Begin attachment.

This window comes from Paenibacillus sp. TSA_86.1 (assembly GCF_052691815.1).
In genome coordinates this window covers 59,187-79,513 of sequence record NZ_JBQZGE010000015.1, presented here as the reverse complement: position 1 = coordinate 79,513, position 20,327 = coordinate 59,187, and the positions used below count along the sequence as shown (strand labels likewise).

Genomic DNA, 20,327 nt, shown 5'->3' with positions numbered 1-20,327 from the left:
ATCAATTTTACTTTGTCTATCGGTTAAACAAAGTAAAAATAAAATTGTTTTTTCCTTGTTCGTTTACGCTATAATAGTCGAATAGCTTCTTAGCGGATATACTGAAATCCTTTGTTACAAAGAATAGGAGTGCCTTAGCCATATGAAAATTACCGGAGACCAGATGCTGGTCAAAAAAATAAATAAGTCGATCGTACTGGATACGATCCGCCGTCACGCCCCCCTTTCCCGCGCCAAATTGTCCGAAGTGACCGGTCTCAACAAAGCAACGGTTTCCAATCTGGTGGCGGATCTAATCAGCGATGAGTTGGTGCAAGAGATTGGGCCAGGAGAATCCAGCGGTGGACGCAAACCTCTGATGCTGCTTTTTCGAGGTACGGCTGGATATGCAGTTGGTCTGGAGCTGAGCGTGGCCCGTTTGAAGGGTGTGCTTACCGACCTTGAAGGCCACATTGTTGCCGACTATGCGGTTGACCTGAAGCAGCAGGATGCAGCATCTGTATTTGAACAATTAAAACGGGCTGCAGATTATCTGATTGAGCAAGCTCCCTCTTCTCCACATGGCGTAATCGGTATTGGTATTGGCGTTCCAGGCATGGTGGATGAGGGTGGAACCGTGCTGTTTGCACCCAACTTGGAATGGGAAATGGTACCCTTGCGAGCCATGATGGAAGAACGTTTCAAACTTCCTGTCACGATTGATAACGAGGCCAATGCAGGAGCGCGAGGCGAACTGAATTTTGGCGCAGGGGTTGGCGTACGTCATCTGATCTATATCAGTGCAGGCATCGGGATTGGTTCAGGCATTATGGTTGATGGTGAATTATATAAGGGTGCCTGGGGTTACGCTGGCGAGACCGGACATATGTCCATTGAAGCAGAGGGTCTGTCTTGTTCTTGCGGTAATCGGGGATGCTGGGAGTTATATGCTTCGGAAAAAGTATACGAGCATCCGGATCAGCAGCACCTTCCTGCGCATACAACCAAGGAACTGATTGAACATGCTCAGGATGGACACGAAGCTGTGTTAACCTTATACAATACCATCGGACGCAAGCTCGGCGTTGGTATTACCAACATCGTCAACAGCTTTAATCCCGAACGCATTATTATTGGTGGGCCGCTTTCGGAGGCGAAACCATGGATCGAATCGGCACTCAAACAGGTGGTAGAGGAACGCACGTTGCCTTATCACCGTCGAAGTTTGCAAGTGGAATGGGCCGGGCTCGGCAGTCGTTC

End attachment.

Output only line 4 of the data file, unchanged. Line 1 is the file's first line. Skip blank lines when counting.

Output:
ATCAATTTTACTTTGTCTATCGGTTAAACAAAGTAAAAATAAAATTGTTTTTTCCTTGTTCGTTTACGCTATAATAGTCGAATAGCTTCTTAGCGGATATACTGAAATCCTTTGTTACAAAGAATAGGAGTGCCTTAGCCATATGAAAATTACCGGAGACCAGATGCTGGTCAAAAAAATAAATAAGTCGATCGTACTGGATACGATCCGCCGTCACGCCCCCCTTTCCCGCGCCAAATTGTCCGAAGTGACCGGTCTCAACAAAGCAACGGTTTCCAATCTGGTGGCGGATCTAATCAGCGATGAGTTGGTGCAAGAGATTGGGCCAGGAGAATCCAGCGGTGGACGCAAACCTCTGATGCTGCTTTTTCGAGGTACGGCTGGATATGCAGTTGGTCTGGAGCTGAGCGTGGCCCGTTTGAAGGGTGTGCTTACCGACCTTGAAGGCCACATTGTTGCCGACTATGCGGTTGACCTGAAGCAGCAGGATGCAGCATCTGTATTTGAACAATTAAAACGGGCTGCAGATTATCTGATTGAGCAAGCTCCCTCTTCTCCACATGGCGTAATCGGTATTGGTATTGGCGTTCCAGGCATGGTGGATGAGGGTGGAACCGTGCTGTTTGCACCCAACTTGGAATGGGAAATGGTACCCTTGCGAGCCATGATGGAAGAACGTTTCAAACTTCCTGTCACGATTGATAACGAGGCCAATGCAGGAGCGCGAGGCGAACTGAATTTTGGCGCAGGGGTTGGCGTACGTCATCTGATCTATATCAGTGCAGGCATCGGGATTGGTTCAGGCATTATGGTTGATGGTGAATTATATAAGGGTGCCTGGGGTTACGCTGGCGAGACCGGACATATGTCCATTGAAGCAGAGGGTCTGTCTTGTTCTTGCGGTAATCGGGGATGCTGGGAGTTATATGCTTCGGAAAAAGTATACGAGCATCCGGATCAGCAGCACCTTCCTGCGCATACAACCAAGGAACTGATTGAACATGCTCAGGATGGACACGAAGCTGTGTTAACCTTATACAATACCATCGGACGCAAGCTCGGCGTTGGTATTACCAACATCGTCAACAGCTTTAATCCCGAACGCATTATTATTGGTGGGCCGCTTTCGGAGGCGAAACCATGGATCGAATCGGCACTCAAACAGGTGGTAGAGGAACGCACGTTGCCTTATCACCGTCGAAGTTTGCAAGTGGAATGGGCCGGGCTCGGCAGTCGTTC